A former state chair of the Massachusetts College Republicans, I’ve long been bullish on the GOP’s prospects in the Bay State. State voters have shown an aversion to state Democrats’ affection for high taxes. In four consecutive gubernatorial election at the end of the last century and the beginning of this, they elected a Republican Governor. In the 198os, they twice delivered the state to the Gipper.
And yet the state hasn’t elected a Republican to Congress since 1992. Part of the problem has been a moribund state GOP. Its leadership hasn’t responded effectively to the state’s shifting demographics, not understanding that the urban ethnic citizens once a mainstay of the Democratic Party when it was the state’s opposition party through the 1940s and as it gained majority status in the 1950s and 60s were becoming increasingly disenchanted with the cultural liberalism of the party in the 1970s.
This year, however, with economic issues coming to the fore, could Republican senatorial candidate Scott Brown capitalize on popular discontent with Democratic policies and win the race to serve out the remainder of Teddy Kennedy’s Senate term?
He has a tough row to hoe in a state where registered Democrats outnumber their Republican counterparts by a margin of 3 to 1. Still, even in this state which sends 10 Democrats (and zero Republicans) to the U.S. House of Representatives, over half the voters choose not to register with either of the major parties. And all evidence shows that Brown is not just winning the lion’s share of those voters, he’s winning the lion king’s share, leading his Democratic opponent (whose refusal to debate Brown one-on-one shows she lacks the confidence her superior undergraduate education should afford) among independents by the same margin registered Democrats lead registered Republicans in the state.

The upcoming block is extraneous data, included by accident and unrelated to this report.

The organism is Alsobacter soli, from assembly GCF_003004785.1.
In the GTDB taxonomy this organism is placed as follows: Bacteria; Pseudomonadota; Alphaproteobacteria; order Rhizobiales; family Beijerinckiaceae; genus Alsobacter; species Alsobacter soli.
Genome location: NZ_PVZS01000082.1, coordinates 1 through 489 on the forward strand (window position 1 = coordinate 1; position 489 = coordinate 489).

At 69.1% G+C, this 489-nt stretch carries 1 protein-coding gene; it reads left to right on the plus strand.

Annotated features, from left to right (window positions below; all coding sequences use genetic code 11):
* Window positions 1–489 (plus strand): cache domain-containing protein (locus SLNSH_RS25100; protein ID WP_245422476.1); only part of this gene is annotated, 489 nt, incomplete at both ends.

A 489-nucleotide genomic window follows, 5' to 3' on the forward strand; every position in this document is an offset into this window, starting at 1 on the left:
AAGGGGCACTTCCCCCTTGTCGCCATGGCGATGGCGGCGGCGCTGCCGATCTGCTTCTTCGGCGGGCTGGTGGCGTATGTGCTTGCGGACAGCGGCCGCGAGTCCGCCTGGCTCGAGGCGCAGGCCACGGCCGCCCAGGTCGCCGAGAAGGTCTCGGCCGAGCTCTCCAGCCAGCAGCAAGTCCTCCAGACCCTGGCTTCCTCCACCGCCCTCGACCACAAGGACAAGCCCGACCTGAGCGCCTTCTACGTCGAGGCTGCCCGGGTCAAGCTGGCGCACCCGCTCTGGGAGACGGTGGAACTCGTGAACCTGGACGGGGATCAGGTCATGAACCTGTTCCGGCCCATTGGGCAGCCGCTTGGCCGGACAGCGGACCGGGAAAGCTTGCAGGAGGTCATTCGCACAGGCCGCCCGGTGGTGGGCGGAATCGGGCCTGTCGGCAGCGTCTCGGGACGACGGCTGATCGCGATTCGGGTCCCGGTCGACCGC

That’s an even better margin than Governor-elect Chris Christie enjoyed in the Garden State and Governor-elect McDonnell enjoyed in the Old Dominion. Still, it may not be enough.
Here’s one thing to ponder. In the last “throw-the-bums-out” election when Democrats were in power, incumbent Republican Governor William Weld trounced Mark Roosevelt by a margin of greater than two-to-one in the Bay State. There was no statewide election in 1980.
With the 2009 elections showing suburban voters across the Northeast and mid-Atlantic moving back to the GOP and with independent voters preferring the party of Lincoln as Americans increasingly reject the big-government policies of Obama Democrats, perhaps this is the year, the Bay State will return to the Republican fold.
The anti-Washington mood just might help propel a Republican to the Senate in the only state to go for George McGovern in 1972. A lot depends on Brown’s ground game. At this point, I wouldn’t rule it out. But, I wouldn’t bet on it either.